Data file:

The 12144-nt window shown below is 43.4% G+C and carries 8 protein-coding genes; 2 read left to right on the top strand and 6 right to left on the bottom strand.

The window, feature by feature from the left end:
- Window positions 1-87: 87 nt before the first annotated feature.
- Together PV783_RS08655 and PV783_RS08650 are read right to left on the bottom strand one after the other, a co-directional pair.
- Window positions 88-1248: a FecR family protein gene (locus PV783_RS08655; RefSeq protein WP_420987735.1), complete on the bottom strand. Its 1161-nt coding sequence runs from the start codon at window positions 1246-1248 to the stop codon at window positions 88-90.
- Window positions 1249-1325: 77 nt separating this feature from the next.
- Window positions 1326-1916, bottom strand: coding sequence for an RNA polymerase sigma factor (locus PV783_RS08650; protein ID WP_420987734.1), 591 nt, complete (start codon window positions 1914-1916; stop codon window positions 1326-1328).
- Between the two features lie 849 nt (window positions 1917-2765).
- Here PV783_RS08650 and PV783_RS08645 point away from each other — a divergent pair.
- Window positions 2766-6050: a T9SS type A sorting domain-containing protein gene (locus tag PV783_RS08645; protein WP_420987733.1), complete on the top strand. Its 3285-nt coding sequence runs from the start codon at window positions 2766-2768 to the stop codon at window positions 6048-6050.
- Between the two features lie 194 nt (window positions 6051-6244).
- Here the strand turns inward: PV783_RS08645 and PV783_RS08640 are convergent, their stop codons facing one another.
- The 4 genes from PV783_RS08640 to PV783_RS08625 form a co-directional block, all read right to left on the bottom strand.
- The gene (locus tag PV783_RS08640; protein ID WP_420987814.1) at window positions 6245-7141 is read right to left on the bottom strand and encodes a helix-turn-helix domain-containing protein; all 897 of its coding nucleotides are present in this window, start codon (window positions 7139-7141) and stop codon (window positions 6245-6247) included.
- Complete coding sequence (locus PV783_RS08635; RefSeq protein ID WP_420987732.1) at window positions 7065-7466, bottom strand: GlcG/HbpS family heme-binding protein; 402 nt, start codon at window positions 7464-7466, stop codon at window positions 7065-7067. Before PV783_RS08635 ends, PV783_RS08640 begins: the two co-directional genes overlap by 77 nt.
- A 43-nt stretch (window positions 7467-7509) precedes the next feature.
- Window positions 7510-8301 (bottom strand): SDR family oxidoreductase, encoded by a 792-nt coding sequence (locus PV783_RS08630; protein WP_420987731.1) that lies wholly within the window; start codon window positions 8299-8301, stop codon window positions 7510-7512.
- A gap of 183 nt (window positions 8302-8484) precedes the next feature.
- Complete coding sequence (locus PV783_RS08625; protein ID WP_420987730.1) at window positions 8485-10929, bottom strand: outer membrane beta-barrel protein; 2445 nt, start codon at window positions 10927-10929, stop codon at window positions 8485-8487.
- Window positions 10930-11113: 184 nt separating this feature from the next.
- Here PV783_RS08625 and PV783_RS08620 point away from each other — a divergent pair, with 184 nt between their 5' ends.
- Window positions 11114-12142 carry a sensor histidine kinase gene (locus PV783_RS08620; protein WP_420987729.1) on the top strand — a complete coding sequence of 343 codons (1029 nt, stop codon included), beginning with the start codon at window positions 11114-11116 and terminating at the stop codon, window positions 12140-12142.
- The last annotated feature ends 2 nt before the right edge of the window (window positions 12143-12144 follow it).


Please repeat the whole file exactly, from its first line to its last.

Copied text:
The 12144-nt window shown below is 43.4% G+C and carries 8 protein-coding genes; 2 read left to right on the top strand and 6 right to left on the bottom strand.

The window, feature by feature from the left end:
- Window positions 1-87: 87 nt before the first annotated feature.
- Together PV783_RS08655 and PV783_RS08650 are read right to left on the bottom strand one after the other, a co-directional pair.
- Window positions 88-1248: a FecR family protein gene (locus PV783_RS08655; RefSeq protein WP_420987735.1), complete on the bottom strand. Its 1161-nt coding sequence runs from the start codon at window positions 1246-1248 to the stop codon at window positions 88-90.
- Window positions 1249-1325: 77 nt separating this feature from the next.
- Window positions 1326-1916, bottom strand: coding sequence for an RNA polymerase sigma factor (locus PV783_RS08650; protein ID WP_420987734.1), 591 nt, complete (start codon window positions 1914-1916; stop codon window positions 1326-1328).
- Between the two features lie 849 nt (window positions 1917-2765).
- Here PV783_RS08650 and PV783_RS08645 point away from each other — a divergent pair.
- Window positions 2766-6050: a T9SS type A sorting domain-containing protein gene (locus tag PV783_RS08645; protein WP_420987733.1), complete on the top strand. Its 3285-nt coding sequence runs from the start codon at window positions 2766-2768 to the stop codon at window positions 6048-6050.
- Between the two features lie 194 nt (window positions 6051-6244).
- Here the strand turns inward: PV783_RS08645 and PV783_RS08640 are convergent, their stop codons facing one another.
- The 4 genes from PV783_RS08640 to PV783_RS08625 form a co-directional block, all read right to left on the bottom strand.
- The gene (locus tag PV783_RS08640; protein ID WP_420987814.1) at window positions 6245-7141 is read right to left on the bottom strand and encodes a helix-turn-helix domain-containing protein; all 897 of its coding nucleotides are present in this window, start codon (window positions 7139-7141) and stop codon (window positions 6245-6247) included.
- Complete coding sequence (locus PV783_RS08635; RefSeq protein ID WP_420987732.1) at window positions 7065-7466, bottom strand: GlcG/HbpS family heme-binding protein; 402 nt, start codon at window positions 7464-7466, stop codon at window positions 7065-7067. Before PV783_RS08635 ends, PV783_RS08640 begins: the two co-directional genes overlap by 77 nt.
- A 43-nt stretch (window positions 7467-7509) precedes the next feature.
- Window positions 7510-8301 (bottom strand): SDR family oxidoreductase, encoded by a 792-nt coding sequence (locus PV783_RS08630; protein WP_420987731.1) that lies wholly within the window; start codon window positions 8299-8301, stop codon window positions 7510-7512.
- A gap of 183 nt (window positions 8302-8484) precedes the next feature.
- Complete coding sequence (locus PV783_RS08625; protein ID WP_420987730.1) at window positions 8485-10929, bottom strand: outer membrane beta-barrel protein; 2445 nt, start codon at window positions 10927-10929, stop codon at window positions 8485-8487.
- Window positions 10930-11113: 184 nt separating this feature from the next.
- Here PV783_RS08625 and PV783_RS08620 point away from each other — a divergent pair, with 184 nt between their 5' ends.
- Window positions 11114-12142 carry a sensor histidine kinase gene (locus PV783_RS08620; protein WP_420987729.1) on the top strand — a complete coding sequence of 343 codons (1029 nt, stop codon included), beginning with the start codon at window positions 11114-11116 and terminating at the stop codon, window positions 12140-12142.
- The last annotated feature ends 2 nt before the right edge of the window (window positions 12143-12144 follow it).